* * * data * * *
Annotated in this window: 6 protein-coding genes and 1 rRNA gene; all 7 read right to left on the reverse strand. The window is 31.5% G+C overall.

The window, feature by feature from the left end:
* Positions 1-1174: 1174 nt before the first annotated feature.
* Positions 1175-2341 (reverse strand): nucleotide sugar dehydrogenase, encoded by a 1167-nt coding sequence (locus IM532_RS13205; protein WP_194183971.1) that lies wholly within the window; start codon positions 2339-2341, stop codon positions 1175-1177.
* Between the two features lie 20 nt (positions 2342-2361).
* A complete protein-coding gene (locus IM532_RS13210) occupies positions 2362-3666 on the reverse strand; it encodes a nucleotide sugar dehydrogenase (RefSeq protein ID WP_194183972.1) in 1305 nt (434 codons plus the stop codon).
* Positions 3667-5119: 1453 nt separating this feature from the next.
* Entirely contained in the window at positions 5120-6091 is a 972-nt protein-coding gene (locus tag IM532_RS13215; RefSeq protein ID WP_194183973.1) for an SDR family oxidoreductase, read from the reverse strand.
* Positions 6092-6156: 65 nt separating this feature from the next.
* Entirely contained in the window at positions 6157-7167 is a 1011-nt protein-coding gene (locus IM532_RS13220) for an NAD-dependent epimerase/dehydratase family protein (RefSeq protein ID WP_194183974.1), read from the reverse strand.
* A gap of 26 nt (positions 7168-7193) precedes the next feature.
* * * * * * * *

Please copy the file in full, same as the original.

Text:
Annotated in this window: 6 protein-coding genes and 1 rRNA gene; all 7 read right to left on the reverse strand. The window is 31.5% G+C overall.

The window, feature by feature from the left end:
* Positions 1-1174: 1174 nt before the first annotated feature.
* Positions 1175-2341 (reverse strand): nucleotide sugar dehydrogenase, encoded by a 1167-nt coding sequence (locus IM532_RS13205; protein WP_194183971.1) that lies wholly within the window; start codon positions 2339-2341, stop codon positions 1175-1177.
* Between the two features lie 20 nt (positions 2342-2361).
* A complete protein-coding gene (locus IM532_RS13210) occupies positions 2362-3666 on the reverse strand; it encodes a nucleotide sugar dehydrogenase (RefSeq protein ID WP_194183972.1) in 1305 nt (434 codons plus the stop codon).
* Positions 3667-5119: 1453 nt separating this feature from the next.
* Entirely contained in the window at positions 5120-6091 is a 972-nt protein-coding gene (locus tag IM532_RS13215; RefSeq protein ID WP_194183973.1) for an SDR family oxidoreductase, read from the reverse strand.
* Positions 6092-6156: 65 nt separating this feature from the next.
* Entirely contained in the window at positions 6157-7167 is a 1011-nt protein-coding gene (locus IM532_RS13220) for an NAD-dependent epimerase/dehydratase family protein (RefSeq protein ID WP_194183974.1), read from the reverse strand.
* A gap of 26 nt (positions 7168-7193) precedes the next feature.